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Is Anthrax Contagious?
No, anthrax is not contagious. An anthrax infection requires a person to come into direct contact with the bacteria through a cut in the skin, inhaling the spores into the lungs, or swallowing the spores, such as by eating contaminated meat. It is possible to develop anthrax by coming into contact with the skin lesions of someone who is infected with anthrax; however, it is a rare occurrence.
The most common way to get anthrax is through exposure to an infected animal or animal waste and by-products. Veterinarians, farmers, or researchers working with animals are at higher risk, as are those working in industries that handle animal by-products like meat and animal skins. The cutaneous (skin) form of anthrax, the most common form, has a very low death rate with appropriate antibiotic therapy after exposure.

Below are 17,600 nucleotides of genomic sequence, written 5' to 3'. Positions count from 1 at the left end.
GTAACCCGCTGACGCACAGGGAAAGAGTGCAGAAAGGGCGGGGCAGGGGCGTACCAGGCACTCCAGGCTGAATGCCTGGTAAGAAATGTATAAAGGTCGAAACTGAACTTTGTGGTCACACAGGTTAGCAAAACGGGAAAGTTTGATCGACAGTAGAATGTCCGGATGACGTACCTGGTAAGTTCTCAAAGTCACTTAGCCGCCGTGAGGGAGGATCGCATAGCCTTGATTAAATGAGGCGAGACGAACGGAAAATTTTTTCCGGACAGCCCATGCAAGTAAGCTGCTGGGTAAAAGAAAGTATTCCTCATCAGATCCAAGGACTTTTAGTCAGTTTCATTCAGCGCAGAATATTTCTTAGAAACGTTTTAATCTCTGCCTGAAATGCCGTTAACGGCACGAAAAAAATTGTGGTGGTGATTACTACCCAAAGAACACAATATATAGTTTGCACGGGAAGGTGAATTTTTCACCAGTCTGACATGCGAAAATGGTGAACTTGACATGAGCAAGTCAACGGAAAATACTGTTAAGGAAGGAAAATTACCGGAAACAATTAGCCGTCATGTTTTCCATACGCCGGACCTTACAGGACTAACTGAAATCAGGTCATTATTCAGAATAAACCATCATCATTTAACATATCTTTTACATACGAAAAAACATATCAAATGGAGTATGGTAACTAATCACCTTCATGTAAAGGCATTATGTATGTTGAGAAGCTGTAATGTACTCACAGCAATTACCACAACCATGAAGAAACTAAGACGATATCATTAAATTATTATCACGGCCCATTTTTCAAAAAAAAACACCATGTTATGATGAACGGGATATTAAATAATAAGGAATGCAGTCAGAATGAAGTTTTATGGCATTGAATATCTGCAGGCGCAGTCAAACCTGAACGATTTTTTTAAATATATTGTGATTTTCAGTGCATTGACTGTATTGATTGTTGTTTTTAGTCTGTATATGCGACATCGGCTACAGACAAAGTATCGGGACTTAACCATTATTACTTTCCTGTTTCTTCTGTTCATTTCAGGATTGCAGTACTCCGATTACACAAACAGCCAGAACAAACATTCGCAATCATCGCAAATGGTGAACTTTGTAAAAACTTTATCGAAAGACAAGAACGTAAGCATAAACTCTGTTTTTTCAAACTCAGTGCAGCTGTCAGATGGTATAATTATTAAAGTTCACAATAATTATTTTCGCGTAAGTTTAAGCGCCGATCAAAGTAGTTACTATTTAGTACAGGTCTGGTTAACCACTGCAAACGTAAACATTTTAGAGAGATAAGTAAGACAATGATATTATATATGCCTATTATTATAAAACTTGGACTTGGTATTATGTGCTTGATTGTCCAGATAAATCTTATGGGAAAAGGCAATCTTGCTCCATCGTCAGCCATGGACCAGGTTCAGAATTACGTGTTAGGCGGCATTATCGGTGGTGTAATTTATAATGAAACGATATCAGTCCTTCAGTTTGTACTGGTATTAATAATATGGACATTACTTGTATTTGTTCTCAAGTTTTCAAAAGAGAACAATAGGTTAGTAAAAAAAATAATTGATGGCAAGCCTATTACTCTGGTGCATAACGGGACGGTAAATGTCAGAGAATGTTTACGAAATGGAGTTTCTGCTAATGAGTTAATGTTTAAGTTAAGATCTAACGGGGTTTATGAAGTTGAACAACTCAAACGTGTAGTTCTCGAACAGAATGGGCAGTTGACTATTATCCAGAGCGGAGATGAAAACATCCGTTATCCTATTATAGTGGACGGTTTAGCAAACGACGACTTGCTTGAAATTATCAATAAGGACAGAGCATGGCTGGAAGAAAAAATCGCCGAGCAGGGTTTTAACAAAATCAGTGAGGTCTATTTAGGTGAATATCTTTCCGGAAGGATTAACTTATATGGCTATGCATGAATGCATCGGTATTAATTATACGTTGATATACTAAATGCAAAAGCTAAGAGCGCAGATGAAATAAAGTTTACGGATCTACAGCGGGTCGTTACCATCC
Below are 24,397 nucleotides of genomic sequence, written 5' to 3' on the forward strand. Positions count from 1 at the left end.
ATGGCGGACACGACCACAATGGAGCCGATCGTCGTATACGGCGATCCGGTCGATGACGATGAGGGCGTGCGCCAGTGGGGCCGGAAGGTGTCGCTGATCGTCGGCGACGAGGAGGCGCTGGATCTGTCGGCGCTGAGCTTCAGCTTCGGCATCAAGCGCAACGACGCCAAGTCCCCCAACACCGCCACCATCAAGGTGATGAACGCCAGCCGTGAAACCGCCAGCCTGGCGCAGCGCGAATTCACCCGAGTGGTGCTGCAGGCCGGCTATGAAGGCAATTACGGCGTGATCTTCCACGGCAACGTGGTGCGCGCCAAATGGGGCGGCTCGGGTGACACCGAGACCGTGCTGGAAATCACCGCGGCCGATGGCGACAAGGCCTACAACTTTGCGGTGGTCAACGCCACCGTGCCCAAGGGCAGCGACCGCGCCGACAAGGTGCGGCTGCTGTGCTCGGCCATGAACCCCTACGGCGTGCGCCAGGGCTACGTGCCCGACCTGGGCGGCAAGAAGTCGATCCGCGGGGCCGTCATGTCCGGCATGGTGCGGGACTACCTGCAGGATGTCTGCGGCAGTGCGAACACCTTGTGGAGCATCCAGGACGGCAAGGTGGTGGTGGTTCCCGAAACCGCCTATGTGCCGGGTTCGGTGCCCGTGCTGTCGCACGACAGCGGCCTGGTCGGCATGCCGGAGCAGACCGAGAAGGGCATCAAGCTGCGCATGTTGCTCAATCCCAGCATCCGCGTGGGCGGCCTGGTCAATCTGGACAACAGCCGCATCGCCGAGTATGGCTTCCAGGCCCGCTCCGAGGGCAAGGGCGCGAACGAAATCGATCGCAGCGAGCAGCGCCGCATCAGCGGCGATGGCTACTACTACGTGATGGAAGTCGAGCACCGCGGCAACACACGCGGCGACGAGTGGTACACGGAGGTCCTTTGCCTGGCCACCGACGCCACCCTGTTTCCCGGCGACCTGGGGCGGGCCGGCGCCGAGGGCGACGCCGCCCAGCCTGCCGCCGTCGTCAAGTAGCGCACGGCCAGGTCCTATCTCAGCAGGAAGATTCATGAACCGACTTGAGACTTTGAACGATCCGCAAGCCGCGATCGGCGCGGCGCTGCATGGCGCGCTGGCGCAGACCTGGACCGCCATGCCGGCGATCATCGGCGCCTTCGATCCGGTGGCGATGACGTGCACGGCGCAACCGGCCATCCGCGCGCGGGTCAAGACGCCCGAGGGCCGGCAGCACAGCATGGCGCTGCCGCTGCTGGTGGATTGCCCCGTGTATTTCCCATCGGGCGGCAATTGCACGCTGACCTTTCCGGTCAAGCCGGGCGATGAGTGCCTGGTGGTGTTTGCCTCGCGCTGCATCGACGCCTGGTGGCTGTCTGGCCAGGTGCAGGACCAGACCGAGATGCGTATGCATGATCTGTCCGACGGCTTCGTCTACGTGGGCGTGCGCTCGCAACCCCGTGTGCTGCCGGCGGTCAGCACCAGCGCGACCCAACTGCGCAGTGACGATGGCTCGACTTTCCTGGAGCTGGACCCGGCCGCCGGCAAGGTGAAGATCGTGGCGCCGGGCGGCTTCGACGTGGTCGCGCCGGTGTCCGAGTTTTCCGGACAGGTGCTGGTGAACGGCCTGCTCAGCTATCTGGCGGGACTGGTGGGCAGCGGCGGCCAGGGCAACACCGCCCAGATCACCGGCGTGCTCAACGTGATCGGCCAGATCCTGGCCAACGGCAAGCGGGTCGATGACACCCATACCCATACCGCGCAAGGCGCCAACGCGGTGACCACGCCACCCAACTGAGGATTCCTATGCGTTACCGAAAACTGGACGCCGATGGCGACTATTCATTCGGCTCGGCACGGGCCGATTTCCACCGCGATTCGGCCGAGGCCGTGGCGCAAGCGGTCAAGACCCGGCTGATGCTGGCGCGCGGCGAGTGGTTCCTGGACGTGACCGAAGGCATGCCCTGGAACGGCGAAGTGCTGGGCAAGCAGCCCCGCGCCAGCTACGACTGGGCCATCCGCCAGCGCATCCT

IMPORTANT NOTE: NVIC “Quick Facts” is not a substitute for becoming fully informed about anthrax and the anthrax vaccine. NVIC recommends consumers read comprehensive information NVIC provides on anthrax, the vaccine manufacturer product information inserts, and speak with one or more trusted health care professionals before making a vaccination decision for yourself or your child.